Computer Viruses, Online Scams Working Together

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Imagine a door-to-door salesman (dressed like a physician) coming to your home and proclaiming that your family is infected with the swine flu.

“No need to worry,” he says, “I can get rid of the virus with this pill ... conveniently priced at $39.99.”

You’d probably laugh on your way to call the police. When it comes to our computers’ health, however, we may not be as rational.

Nothing is more frustrating than multiple pop-ups proclaiming “error” or “virus alert.” We want immediate solutions, even if they come from unreliable or untrustworthy sources (i.e. a pop-up ad).

The most recent in a long line of virus invasions involves exactly this. Hackers infect your computer and then try to get you to pay for the remedy. Beware any message that both announces a virus infection and also asks for credit card information to remove it.

Steps to help avoid viruses

1. Use an Internet firewall

Note: Windows Vista and Windows XP with SP2 has a firewall already built-in and turned on by default.

2. Visit Microsoft Update and turn on automatic updating.

Note: If you’ve installed the most recent version of Microsoft Office, Automatic Updates will also update your Office programs. If you have an earlier version of Office, use Office Update.

3. Subscribe to industry standard antivirus software, such as AVG or CA and keep it current.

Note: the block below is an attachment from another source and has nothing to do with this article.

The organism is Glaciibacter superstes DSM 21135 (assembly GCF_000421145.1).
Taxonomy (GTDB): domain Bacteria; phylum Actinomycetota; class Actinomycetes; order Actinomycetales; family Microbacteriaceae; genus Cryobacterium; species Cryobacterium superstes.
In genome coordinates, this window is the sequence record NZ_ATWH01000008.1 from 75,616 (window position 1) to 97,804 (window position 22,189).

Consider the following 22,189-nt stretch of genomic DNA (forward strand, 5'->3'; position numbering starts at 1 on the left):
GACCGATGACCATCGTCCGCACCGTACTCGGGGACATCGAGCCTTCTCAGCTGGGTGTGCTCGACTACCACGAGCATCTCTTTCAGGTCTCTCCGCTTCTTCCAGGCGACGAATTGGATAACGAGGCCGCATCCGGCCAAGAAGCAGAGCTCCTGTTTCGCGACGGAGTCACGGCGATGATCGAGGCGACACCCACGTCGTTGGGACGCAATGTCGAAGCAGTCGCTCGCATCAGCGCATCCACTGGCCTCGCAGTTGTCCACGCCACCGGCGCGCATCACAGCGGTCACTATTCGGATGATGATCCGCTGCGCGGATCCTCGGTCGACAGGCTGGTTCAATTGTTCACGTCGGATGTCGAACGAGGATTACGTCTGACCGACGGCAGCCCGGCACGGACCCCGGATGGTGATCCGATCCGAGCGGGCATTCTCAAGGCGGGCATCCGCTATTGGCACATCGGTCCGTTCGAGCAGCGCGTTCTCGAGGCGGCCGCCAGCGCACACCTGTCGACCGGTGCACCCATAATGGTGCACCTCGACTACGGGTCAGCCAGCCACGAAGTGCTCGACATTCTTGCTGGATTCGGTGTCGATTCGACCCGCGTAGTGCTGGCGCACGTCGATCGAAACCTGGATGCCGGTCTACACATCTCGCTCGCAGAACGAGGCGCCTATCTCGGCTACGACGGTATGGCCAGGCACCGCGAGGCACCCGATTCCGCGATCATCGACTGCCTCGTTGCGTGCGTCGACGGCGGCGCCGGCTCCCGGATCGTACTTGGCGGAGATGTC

4. Never open an e-mail attachment from someone you don’t know.

5. Avoid opening an e-mail attachment from someone you know, unless you know exactly what the attachment is. The sender may be unaware that it contains a virus.

What about spyware?

Although spyware programs are different from viruses, some can behave like viruses and pose similar and other risks.

To help protect against spyware, use antispyware software such as SpyBot Search and Destray. Although most virus scanning programs now scan for spyware as well, this one always seems to catch some that the others don’t.

When you have a virus, you need to call a trustworthy professional.

As a free service to the community, Computer Problem Specialists will scan your computer and give you an honest assessment of your situation.

It couldn’t be any easier. Go to http://computerproblemspecialists.com/freescan for this free service (and peace of mind).

Daniel Taft is the senior network administrator and member/owner of Computer Problem Specialists, LLC with a degree in applied computer science. His career spans more than 20 years.

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